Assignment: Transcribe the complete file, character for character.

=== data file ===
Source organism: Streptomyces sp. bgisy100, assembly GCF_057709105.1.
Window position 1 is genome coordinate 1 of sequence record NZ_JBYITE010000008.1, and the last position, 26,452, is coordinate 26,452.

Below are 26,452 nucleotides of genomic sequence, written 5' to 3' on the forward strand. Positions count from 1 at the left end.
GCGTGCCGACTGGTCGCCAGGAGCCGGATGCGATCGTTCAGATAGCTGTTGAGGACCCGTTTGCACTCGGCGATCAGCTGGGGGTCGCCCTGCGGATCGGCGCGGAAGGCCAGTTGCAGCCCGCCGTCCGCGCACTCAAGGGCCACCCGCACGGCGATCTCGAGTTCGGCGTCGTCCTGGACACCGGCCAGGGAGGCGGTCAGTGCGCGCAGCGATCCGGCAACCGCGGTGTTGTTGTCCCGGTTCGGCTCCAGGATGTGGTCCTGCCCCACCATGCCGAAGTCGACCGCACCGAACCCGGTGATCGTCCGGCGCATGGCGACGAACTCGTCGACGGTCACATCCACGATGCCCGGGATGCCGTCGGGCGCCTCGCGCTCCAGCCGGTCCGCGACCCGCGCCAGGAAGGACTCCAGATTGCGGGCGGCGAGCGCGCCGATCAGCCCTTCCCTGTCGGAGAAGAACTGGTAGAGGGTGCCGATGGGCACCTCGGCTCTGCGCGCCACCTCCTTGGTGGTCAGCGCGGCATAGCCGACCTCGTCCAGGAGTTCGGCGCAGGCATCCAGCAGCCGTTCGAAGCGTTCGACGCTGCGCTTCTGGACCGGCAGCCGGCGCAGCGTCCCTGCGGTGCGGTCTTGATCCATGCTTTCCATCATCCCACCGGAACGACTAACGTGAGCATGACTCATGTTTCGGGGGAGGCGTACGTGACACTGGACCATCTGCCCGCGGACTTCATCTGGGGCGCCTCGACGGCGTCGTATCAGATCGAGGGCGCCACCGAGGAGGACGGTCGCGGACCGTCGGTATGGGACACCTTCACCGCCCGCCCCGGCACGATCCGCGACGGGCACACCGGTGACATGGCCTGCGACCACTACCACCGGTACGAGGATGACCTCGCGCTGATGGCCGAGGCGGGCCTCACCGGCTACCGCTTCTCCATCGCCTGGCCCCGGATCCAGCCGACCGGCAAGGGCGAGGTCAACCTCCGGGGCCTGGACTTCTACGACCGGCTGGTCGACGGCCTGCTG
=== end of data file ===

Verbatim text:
Source organism: Streptomyces sp. bgisy100, assembly GCF_057709105.1.
Window position 1 is genome coordinate 1 of sequence record NZ_JBYITE010000008.1, and the last position, 26,452, is coordinate 26,452.

Below are 26,452 nucleotides of genomic sequence, written 5' to 3' on the forward strand. Positions count from 1 at the left end.
GCGTGCCGACTGGTCGCCAGGAGCCGGATGCGATCGTTCAGATAGCTGTTGAGGACCCGTTTGCACTCGGCGATCAGCTGGGGGTCGCCCTGCGGATCGGCGCGGAAGGCCAGTTGCAGCCCGCCGTCCGCGCACTCAAGGGCCACCCGCACGGCGATCTCGAGTTCGGCGTCGTCCTGGACACCGGCCAGGGAGGCGGTCAGTGCGCGCAGCGATCCGGCAACCGCGGTGTTGTTGTCCCGGTTCGGCTCCAGGATGTGGTCCTGCCCCACCATGCCGAAGTCGACCGCACCGAACCCGGTGATCGTCCGGCGCATGGCGACGAACTCGTCGACGGTCACATCCACGATGCCCGGGATGCCGTCGGGCGCCTCGCGCTCCAGCCGGTCCGCGACCCGCGCCAGGAAGGACTCCAGATTGCGGGCGGCGAGCGCGCCGATCAGCCCTTCCCTGTCGGAGAAGAACTGGTAGAGGGTGCCGATGGGCACCTCGGCTCTGCGCGCCACCTCCTTGGTGGTCAGCGCGGCATAGCCGACCTCGTCCAGGAGTTCGGCGCAGGCATCCAGCAGCCGTTCGAAGCGTTCGACGCTGCGCTTCTGGACCGGCAGCCGGCGCAGCGTCCCTGCGGTGCGGTCTTGATCCATGCTTTCCATCATCCCACCGGAACGACTAACGTGAGCATGACTCATGTTTCGGGGGAGGCGTACGTGACACTGGACCATCTGCCCGCGGACTTCATCTGGGGCGCCTCGACGGCGTCGTATCAGATCGAGGGCGCCACCGAGGAGGACGGTCGCGGACCGTCGGTATGGGACACCTTCACCGCCCGCCCCGGCACGATCCGCGACGGGCACACCGGTGACATGGCCTGCGACCACTACCACCGGTACGAGGATGACCTCGCGCTGATGGCCGAGGCGGGCCTCACCGGCTACCGCTTCTCCATCGCCTGGCCCCGGATCCAGCCGACCGGCAAGGGCGAGGTCAACCTCCGGGGCCTGGACTTCTACGACCGGCTGGTCGACGGCCTGCTG